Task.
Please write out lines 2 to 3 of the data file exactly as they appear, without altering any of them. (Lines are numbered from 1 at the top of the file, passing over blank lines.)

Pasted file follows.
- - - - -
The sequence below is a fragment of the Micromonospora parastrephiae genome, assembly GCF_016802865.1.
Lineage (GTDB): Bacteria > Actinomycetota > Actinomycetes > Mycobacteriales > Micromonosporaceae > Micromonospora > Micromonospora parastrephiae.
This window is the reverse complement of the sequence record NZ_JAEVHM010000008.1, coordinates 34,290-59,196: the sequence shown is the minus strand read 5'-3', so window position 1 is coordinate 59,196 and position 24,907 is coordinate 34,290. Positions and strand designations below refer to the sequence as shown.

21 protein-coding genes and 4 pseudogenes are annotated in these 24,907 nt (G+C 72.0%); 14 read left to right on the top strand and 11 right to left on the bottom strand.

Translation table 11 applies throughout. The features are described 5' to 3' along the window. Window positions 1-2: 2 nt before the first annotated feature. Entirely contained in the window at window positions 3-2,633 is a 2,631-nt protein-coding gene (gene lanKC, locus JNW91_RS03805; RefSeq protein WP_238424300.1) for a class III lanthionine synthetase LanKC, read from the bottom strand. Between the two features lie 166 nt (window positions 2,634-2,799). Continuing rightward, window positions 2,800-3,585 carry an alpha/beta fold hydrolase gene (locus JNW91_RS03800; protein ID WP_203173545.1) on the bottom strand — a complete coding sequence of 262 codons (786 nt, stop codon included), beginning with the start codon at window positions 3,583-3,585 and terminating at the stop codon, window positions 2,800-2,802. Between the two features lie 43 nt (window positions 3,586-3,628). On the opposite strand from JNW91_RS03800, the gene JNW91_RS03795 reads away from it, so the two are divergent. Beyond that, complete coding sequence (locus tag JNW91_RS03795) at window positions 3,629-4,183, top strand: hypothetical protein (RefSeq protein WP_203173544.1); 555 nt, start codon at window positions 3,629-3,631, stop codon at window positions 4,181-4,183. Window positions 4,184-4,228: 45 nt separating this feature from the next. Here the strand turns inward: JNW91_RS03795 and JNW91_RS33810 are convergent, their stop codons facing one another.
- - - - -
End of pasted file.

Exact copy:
Lineage (GTDB): Bacteria > Actinomycetota > Actinomycetes > Mycobacteriales > Micromonosporaceae > Micromonospora > Micromonospora parastrephiae.
This window is the reverse complement of the sequence record NZ_JAEVHM010000008.1, coordinates 34,290-59,196: the sequence shown is the minus strand read 5'-3', so window position 1 is coordinate 59,196 and position 24,907 is coordinate 34,290. Positions and strand designations below refer to the sequence as shown.